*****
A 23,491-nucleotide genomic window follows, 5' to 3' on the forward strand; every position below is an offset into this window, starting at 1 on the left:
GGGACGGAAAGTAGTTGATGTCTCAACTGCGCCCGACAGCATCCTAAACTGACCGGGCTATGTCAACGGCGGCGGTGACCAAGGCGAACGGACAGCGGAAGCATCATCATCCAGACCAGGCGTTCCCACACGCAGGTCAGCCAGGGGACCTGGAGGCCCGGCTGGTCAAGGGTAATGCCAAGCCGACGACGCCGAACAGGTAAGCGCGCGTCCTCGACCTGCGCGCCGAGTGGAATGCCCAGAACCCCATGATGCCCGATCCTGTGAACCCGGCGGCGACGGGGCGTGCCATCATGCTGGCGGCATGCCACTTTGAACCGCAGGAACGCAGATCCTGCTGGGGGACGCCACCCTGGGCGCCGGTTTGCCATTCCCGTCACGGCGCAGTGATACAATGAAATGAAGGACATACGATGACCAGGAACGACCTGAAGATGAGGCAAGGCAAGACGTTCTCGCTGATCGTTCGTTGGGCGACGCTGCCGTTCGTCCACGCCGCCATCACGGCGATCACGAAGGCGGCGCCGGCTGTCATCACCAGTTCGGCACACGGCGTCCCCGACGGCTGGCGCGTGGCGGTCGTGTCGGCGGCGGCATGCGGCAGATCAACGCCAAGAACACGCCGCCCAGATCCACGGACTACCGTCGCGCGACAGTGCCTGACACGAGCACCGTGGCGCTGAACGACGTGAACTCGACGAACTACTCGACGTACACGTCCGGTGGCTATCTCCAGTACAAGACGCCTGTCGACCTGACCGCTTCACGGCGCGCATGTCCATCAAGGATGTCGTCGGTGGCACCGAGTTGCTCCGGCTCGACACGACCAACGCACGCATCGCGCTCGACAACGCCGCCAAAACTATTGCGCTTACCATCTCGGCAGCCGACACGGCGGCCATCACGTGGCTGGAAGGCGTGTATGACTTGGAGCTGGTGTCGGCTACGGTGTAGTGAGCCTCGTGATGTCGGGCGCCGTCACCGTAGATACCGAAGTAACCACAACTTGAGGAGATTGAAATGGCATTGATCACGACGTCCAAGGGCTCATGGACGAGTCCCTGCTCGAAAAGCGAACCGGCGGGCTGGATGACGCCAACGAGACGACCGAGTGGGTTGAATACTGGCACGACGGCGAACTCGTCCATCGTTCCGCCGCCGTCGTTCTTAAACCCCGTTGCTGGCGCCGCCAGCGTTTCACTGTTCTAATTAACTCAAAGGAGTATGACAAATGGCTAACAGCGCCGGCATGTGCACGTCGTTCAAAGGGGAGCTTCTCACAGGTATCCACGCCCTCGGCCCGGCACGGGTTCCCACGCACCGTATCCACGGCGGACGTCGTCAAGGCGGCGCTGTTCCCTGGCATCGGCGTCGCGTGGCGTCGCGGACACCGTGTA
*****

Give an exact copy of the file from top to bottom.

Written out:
A 23,491-nucleotide genomic window follows, 5' to 3' on the forward strand; every position below is an offset into this window, starting at 1 on the left:
GGGACGGAAAGTAGTTGATGTCTCAACTGCGCCCGACAGCATCCTAAACTGACCGGGCTATGTCAACGGCGGCGGTGACCAAGGCGAACGGACAGCGGAAGCATCATCATCCAGACCAGGCGTTCCCACACGCAGGTCAGCCAGGGGACCTGGAGGCCCGGCTGGTCAAGGGTAATGCCAAGCCGACGACGCCGAACAGGTAAGCGCGCGTCCTCGACCTGCGCGCCGAGTGGAATGCCCAGAACCCCATGATGCCCGATCCTGTGAACCCGGCGGCGACGGGGCGTGCCATCATGCTGGCGGCATGCCACTTTGAACCGCAGGAACGCAGATCCTGCTGGGGGACGCCACCCTGGGCGCCGGTTTGCCATTCCCGTCACGGCGCAGTGATACAATGAAATGAAGGACATACGATGACCAGGAACGACCTGAAGATGAGGCAAGGCAAGACGTTCTCGCTGATCGTTCGTTGGGCGACGCTGCCGTTCGTCCACGCCGCCATCACGGCGATCACGAAGGCGGCGCCGGCTGTCATCACCAGTTCGGCACACGGCGTCCCCGACGGCTGGCGCGTGGCGGTCGTGTCGGCGGCGGCATGCGGCAGATCAACGCCAAGAACACGCCGCCCAGATCCACGGACTACCGTCGCGCGACAGTGCCTGACACGAGCACCGTGGCGCTGAACGACGTGAACTCGACGAACTACTCGACGTACACGTCCGGTGGCTATCTCCAGTACAAGACGCCTGTCGACCTGACCGCTTCACGGCGCGCATGTCCATCAAGGATGTCGTCGGTGGCACCGAGTTGCTCCGGCTCGACACGACCAACGCACGCATCGCGCTCGACAACGCCGCCAAAACTATTGCGCTTACCATCTCGGCAGCCGACACGGCGGCCATCACGTGGCTGGAAGGCGTGTATGACTTGGAGCTGGTGTCGGCTACGGTGTAGTGAGCCTCGTGATGTCGGGCGCCGTCACCGTAGATACCGAAGTAACCACAACTTGAGGAGATTGAAATGGCATTGATCACGACGTCCAAGGGCTCATGGACGAGTCCCTGCTCGAAAAGCGAACCGGCGGGCTGGATGACGCCAACGAGACGACCGAGTGGGTTGAATACTGGCACGACGGCGAACTCGTCCATCGTTCCGCCGCCGTCGTTCTTAAACCCCGTTGCTGGCGCCGCCAGCGTTTCACTGTTCTAATTAACTCAAAGGAGTATGACAAATGGCTAACAGCGCCGGCATGTGCACGTCGTTCAAAGGGGAGCTTCTCACAGGTATCCACGCCCTCGGCCCGGCACGGGTTCCCACGCACCGTATCCACGGCGGACGTCGTCAAGGCGGCGCTGTTCCCTGGCATCGGCGTCGCGTGGCGTCGCGGACACCGTGTA